Star Trek Into Darkness

  • star_trek_into_darknessYear:  2013
  • Director:  J. J. Abrams
  • Series Rank:  #7
  • Year Rank:  #39
  • Oscar Nominations:  Visual Effects
  • Nighthawk Nominations:  Visual Effects, Sound Editing, Makeup
  • The Enterprise Crew:  Chris Pine, Zachary Quinto, Karl Urban, Zoe Saldana, Simon Pegg, John Cho, Anton Yelchin, Alice Eve
  • Villains:  Benedict Cumberbatch, Peter Weller

When I walked out of the theater after seeing Star Trek in 2009, I started explaining to Veronica all the reasons the film annoyed me, and I continued it through the whole ride home.  I didn’t see Star Trek Into Darkness with Veronica because we didn’t have a chance to get a babysitter and I wanted to see the film before the secret of who Benedict Cumberbatch was playing got out.  But even so, once I got home, I knew it wasn’t as good as the first one and that it was, in many ways, a pale imitation of Star Trek II: The Wrath of Khan, the film that provided the initial inspiration for this film, but I had a much harder time explaining why.

It wasn’t the various plotholes, whether they irritated me a lot during my initial viewing (the ship caught up to the Enterprise at warp speed?  that’s ridiculous, although not as ridiculous as the ship then shooting phasers at the Enterprise at warp speed – did none of the filmmakers take a physics class in high school, because, hell, I didn’t and I know that wouldn’t work), or whether it was something that only really annoyed me this time (wait, this new ship can beam Carol Marcus off the Enterprise when the shields are up but not the torpedoes?, or how about how Scotty is supposedly only off the ship for a day, but he flew a shuttlecraft all the way to Jupiter?  how friggin fast does a shuttlecraft fly?).  It also wasn’t the minor things (like those hideous gray uniforms, or the gratuitous and unnecessary underwear shot of Alice Eve as Carol Marcus, which was also pointless, since she’s much hotter in her uniform).  It also wasn’t the terrible performance again from Anton Yelchin, mostly because in this one he’s not on-screen that much and even when he is, he’s not suddenly super-Chekhov like he was in the first film.  The terrible performance from Peter Weller did bother me quite a bit – he overplays just as badly as Eric Bana in the previous film – but not enough to bring this film down to *** on its own when the first one, with a terrible, and rather boring villain had been a ***.5 film and this one has Benedict Cumberbatch.

Cumberbatch, in a sense, is perhaps part of the problem.  I’m not talking about the white-washing of the character – the character was originally played by Ricardo Montalban after all and he’s no more Indian than Cumberbatch is.  I’m talking about the fact that he’s such a damn good actor.  When William Shatner was facing off against Montalban, it was a case of ham against ham, two similar actors vying for superiority.  But poor Chris Pine doesn’t stand a chance when he’s trying to go toe to toe with Cumberbatch.  When Khan says “I’m better” and Kirk asks him at what and he replies “Everything.” you believe him.  There’s a reason that in the same year that Cumberbatch played Khan, he also played a sociopathic dragon that flies off to eat an entire town.  And his range is such that aside from those two roles, he also played a kindly, but weak slaveholder and a pathetic wreck of a man who’s about to run off and marry his half-sister without realizing that’s what she is.  And a narcissistic prick who thinks he is the best person suited to make decisions for the world (no, not Khan – Julian Assange).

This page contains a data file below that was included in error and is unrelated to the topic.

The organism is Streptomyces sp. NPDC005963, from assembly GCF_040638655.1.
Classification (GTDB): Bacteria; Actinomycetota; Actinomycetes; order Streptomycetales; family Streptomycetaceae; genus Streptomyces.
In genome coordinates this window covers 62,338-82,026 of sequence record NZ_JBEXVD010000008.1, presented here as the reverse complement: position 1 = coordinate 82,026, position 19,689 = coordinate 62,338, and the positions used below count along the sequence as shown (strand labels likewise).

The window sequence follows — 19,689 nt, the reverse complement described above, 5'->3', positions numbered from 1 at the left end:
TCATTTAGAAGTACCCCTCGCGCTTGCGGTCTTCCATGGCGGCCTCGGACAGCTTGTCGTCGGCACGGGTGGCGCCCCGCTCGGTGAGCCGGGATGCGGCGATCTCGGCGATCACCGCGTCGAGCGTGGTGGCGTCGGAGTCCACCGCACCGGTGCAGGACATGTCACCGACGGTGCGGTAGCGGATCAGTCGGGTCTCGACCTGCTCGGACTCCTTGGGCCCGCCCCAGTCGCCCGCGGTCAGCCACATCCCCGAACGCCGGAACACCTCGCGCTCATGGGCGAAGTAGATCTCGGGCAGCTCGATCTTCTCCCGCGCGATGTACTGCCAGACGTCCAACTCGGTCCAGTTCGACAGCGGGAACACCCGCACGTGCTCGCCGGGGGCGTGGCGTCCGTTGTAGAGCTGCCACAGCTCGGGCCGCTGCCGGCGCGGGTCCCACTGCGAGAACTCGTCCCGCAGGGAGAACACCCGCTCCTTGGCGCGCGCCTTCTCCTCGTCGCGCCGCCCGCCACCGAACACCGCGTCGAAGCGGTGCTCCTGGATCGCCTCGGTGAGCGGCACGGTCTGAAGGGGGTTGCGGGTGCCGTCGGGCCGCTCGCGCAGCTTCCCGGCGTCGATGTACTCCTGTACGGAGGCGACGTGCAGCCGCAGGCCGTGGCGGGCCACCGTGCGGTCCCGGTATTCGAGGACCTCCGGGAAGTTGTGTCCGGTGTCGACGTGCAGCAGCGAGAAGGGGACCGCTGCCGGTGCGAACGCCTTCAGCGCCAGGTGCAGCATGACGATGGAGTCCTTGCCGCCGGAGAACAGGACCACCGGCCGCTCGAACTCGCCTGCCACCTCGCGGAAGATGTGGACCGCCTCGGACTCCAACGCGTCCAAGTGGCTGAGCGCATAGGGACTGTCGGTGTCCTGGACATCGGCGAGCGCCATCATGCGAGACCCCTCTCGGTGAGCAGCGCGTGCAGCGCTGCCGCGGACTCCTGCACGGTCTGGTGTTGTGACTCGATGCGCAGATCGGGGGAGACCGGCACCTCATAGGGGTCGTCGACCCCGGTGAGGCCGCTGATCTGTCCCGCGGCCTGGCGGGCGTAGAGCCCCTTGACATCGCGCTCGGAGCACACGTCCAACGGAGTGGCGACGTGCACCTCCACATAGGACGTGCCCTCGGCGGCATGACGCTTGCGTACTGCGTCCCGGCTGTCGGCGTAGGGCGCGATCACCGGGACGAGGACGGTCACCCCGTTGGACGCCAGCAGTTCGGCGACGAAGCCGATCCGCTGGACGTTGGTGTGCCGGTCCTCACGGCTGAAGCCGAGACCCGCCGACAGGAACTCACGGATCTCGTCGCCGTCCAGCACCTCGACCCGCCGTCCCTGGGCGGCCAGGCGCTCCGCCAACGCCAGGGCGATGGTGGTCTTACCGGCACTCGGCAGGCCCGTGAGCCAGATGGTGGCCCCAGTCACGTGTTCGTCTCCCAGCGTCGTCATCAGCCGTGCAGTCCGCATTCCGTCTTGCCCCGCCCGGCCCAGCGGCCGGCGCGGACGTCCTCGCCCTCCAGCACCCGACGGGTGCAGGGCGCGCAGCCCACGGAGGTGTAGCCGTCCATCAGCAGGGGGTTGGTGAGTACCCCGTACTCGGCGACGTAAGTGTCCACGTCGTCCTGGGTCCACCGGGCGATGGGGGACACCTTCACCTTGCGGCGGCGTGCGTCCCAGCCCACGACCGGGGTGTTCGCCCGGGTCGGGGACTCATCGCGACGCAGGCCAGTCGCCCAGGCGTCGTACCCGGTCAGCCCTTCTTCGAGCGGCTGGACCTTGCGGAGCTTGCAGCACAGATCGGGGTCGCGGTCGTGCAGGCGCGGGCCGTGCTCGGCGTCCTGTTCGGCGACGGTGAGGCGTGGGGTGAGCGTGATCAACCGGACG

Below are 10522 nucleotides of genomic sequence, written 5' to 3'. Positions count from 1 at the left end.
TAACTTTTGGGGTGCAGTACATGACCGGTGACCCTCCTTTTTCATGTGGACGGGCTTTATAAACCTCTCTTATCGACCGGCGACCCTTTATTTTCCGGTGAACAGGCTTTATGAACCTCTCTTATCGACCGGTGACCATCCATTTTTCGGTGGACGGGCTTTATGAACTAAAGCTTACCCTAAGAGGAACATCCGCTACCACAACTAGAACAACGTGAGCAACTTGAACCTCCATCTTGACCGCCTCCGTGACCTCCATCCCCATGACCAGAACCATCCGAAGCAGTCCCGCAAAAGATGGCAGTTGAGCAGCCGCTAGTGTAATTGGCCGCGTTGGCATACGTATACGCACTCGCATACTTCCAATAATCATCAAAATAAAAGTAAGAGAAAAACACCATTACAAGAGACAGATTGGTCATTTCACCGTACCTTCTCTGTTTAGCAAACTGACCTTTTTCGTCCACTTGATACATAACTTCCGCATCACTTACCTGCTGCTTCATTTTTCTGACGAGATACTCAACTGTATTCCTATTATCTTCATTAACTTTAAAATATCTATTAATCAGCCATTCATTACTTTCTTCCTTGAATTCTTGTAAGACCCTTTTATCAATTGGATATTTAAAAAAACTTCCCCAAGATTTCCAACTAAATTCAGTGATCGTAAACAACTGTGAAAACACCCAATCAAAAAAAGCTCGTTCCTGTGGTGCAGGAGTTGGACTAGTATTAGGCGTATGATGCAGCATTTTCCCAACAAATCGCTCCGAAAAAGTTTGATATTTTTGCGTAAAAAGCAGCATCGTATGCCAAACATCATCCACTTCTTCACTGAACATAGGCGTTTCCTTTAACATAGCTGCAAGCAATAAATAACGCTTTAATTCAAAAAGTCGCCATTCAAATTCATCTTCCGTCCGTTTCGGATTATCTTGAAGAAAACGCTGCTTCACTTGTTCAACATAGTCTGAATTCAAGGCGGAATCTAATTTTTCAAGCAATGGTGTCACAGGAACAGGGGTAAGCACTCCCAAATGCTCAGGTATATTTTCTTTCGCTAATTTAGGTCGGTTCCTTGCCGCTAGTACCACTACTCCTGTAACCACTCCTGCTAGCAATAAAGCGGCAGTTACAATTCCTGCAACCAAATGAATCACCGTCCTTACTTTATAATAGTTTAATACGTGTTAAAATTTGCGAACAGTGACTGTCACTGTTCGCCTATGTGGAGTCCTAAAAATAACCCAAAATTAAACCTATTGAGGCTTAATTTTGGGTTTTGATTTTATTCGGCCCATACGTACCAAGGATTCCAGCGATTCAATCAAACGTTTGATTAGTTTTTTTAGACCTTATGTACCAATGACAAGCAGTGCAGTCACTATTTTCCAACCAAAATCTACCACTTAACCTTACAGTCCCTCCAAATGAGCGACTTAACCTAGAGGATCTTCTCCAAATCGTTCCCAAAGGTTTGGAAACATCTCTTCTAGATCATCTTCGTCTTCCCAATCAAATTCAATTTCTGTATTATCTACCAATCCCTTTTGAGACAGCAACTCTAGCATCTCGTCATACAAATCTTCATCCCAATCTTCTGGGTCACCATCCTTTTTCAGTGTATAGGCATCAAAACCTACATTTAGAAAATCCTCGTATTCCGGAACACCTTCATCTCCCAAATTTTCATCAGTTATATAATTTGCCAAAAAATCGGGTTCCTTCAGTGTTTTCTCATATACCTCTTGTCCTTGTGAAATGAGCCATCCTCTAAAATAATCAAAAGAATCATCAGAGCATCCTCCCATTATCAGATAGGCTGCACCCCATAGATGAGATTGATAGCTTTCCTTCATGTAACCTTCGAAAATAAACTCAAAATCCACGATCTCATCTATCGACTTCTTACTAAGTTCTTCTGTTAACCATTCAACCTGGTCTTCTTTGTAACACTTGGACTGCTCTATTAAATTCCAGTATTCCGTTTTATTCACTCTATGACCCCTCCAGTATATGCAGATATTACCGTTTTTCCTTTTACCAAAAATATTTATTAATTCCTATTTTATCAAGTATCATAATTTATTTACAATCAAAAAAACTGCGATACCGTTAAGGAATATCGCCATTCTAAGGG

But the real problem is that the filmmakers couldn’t come up with any ideas.  Or that they watched too many other Star Trek films and just kept taking ideas.  Battling Khan with a character sacrificing himself at the end to save the ship?  The second film.  The military trying to manipulate people into war?  That was the sixth one.  An admiral who is essentially betraying the Federation with his actions?  That was in the ninth film.  The Enterprise out of power and crashing?  That happened in the seventh one, although it was also trapped without power in the second, blown up in the third, malfunctioned in the fifth, sabotaged in the sixth, set for destruction in the eighth, fired upon under the orders of a Starfleet Admiral in the ninth and faced off against a much bigger ship that could easily destroy it while it could do nothing in the tenth and eleventh.  Why not just do what John Kovalic suggests and rename it the U.S.S. Sean Bean?